Dr. Hofman began by describing the TheraP trial. This ANZUP/PCFA sponsored trial began in 2016. It represents a world-first study, being a Phase III randomized controlled trial of a direct targeted radioligand. In particular, TheraP enrolled patients with metastatic castration-resistant prostate cancer (mCRPC) who had previously received docetaxel and were eligible to receive cabazitaxel. Patients were required to have progressive disease with a rising prostate-specific antigen (PSA) with an absolute PSA of 20 ng/mL or higher.
All patients underwent both 68Ga-PSMA-PET/CT and 18F-FDG-PET/CT prior to randomization. To be eligible for inclusion, patients must have had a high avidity lesion on PSMA PET/CT (SUV max >20 at any site) with measurable disease with SUV max of 10 or greater. Further, there could not be sites of disease which were FDG positive but PSMA negative.
Among 200 men at 11 sites in Australia who were eligible, randomization was performed in a 1:1 fashion to 177Lu-PSMA-617 or cabazitaxel. Randomization was stratified according to disease burden, prior use of enzalutamide or abiraterone, and study site.
The primary study outcome was PSA response and these data were initially reported at the 2020 American Society of Clinical Oncology (ASCO) Virtual Congress. PSA response was operationalized looking at a response of at least 50% from baseline. Compared to those receiving cabazitaxel (37%, 95% confidence interval 27 to 46%), responses were significant higher among those who received Lu-PSMA (66%, 95% confidence interval 56 to 75%) with an absolute difference of 29% (95% confidence interval 16 to 42%, p<0.0001).
Further, patients who received Lu-PSMA experienced lower rates of toxicity.
Moving forward, the next analysis of this cohort is pending and expected to be reported at ASCO-GU 2021 examining progression-free survival (both PSA-based and radiographic) and quality of life outcomes. A manuscript is also anticipated in early 2021.
Dr. Hofman highlighted that this is the first reported trial using Lu-PSMA as a theranostic. The ongoing VISION trial shares some similarities but many differences. While also assessing PSMA-targeted radioligands, VISION is an industry-sponsored trial with a much larger sample size (800 patients). Dr. Hofman highlighted two key differences:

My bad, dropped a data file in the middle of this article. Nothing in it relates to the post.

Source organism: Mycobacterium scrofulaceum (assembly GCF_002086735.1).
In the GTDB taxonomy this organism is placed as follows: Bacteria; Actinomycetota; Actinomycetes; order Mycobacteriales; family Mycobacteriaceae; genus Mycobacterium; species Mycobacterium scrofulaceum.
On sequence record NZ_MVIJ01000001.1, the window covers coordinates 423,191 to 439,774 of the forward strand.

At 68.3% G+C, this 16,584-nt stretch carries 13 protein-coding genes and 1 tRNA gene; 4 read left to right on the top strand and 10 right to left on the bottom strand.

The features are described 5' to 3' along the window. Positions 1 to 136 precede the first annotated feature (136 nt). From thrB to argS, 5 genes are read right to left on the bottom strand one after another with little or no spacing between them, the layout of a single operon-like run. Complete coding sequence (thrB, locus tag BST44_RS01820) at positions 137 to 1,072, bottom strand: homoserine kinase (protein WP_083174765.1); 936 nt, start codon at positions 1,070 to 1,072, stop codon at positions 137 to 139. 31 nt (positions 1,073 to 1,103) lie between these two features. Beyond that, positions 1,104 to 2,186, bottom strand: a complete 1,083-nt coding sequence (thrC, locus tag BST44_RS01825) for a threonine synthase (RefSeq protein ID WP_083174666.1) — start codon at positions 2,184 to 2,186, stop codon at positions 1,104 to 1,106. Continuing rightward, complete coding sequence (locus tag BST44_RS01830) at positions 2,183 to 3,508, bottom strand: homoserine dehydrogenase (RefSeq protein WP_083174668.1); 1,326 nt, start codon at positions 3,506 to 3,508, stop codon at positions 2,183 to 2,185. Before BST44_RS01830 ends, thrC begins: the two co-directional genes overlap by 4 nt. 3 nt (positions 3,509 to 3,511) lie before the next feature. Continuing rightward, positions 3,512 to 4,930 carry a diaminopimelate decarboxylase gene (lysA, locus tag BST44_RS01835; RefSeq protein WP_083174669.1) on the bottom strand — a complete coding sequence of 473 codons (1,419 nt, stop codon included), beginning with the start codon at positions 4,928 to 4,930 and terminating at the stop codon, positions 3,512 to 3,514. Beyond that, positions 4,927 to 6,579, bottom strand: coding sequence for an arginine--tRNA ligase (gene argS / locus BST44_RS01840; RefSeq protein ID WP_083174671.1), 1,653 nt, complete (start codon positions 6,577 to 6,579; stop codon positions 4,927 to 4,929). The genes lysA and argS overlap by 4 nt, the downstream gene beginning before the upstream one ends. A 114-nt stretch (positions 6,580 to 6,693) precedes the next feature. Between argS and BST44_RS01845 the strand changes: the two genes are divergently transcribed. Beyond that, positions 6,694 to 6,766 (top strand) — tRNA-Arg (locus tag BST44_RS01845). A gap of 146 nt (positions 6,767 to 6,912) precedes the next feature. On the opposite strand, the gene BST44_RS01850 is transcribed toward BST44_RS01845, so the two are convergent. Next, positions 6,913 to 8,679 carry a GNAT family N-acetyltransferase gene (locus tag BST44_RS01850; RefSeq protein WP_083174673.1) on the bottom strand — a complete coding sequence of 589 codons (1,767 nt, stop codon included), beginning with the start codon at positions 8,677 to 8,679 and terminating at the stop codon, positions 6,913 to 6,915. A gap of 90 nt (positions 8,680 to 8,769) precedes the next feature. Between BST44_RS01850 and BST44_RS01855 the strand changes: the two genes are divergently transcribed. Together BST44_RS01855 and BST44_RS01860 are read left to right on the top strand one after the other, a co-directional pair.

#1. The manner in which the agent is produced: in VISION, a central production model is used with the agent subsequently shipped ready for clinical use. In contrast, in TheraP, lutetium is made on site. This allows some flexibility but required standardization and quality control in order to undertake this trial. Moving forward, this approach is expected to be much lower cost than centralized processing.
#2. Patient selection: As mentioned above, in order to be included in TheraP, patients could not have sites of disease which were FDG positive but PSMA negative. This requirement led to the exclusion of approximately 30% of otherwise eligible men. In contrast, the VISION trial didn’t have this requirement. Dr. Hofman suggested that this narrowing of the selection criteria will likely enrich TheraP for patients who are likely to respond. As a result, we should expect that the magnitude of benefit will be larger in the TheraP trial.
Dr. Peter Grimison then discussed questions of how to transition Lu-PSMA to clinical use, focusing on pragmatic issues. From the perspective of a pharmaceutical benefit approach, he emphasized that there are numerous steps required including (1) demonstrating activity and efficacy, (2) demonstrating safety, and (3) demonstrating cost-effectiveness prior to funding decisions. In the first step, the therapeutic goods administration can consider efficacy and safety in isolation, without comparison to other agents. Approval at this step makes the agent available but not funded. Secondarily, the pharmaceutical benefits advisory committee makes recommendations to the government regarding funding. This process differs from in the US in which agents are approved following demonstration of efficacy, without contextualizing in health economic modeling.
Dr. Emmett then asked where we are heading next with Lu-PSMA. Dr. Hofman suggested that there are two major issues: first, how to get access to Lu-PSMA in patients meeting TheraP inclusion criteria and, two, to consider how else to use Lu-PSMA, including potentially earlier in the disease process and in combination with other approved agents in this disease space.
Presented by: Louise Emmett, MBBS, FRACP, FAANMS, MD, Director of Theranostics and Nuclear Medicine, St. Vincent's Hospital, Clinical Research Leader, Clinical Prostate Cancer Research Group, Garvan Institute of Medical Research, Conjoint Professor, the University of New South Wales (UNSW), Sydney, Australia
Michael Hofman, MBBS (Hons), FRACP, FAANMS, Professor Michael Hofman is a nuclear medicine physician and physician-scientist. Peter MacCallum Cancer Center, Victoria, Australia
Written by: Christopher J.D. Wallis, MD, PhD, Urologic Oncology Fellow, Vanderbilt University Medical Center, Nashville, Tennessee, Twitter: @WallisCJD, during the 2020 Australian and New Zealand Urogenital and Prostate Cancer Trials Group (ANZUP) Mini Annual Scientific Meeting (ASM), November 29 - 30, 2020
TheraP: 177Lu-PSMA617 Theranostic vs Cabazitaxel in Progressive Metastatic Castration Resistant Prostate Cancer (mCRPC) - Michael Hofman & Ian Davis
The VISION Trial: Radionuclide Therapy Plus Standard Therapy for Metastatic Castration Resistant Prostate Cancer - Oliver Sartor and Michael Morris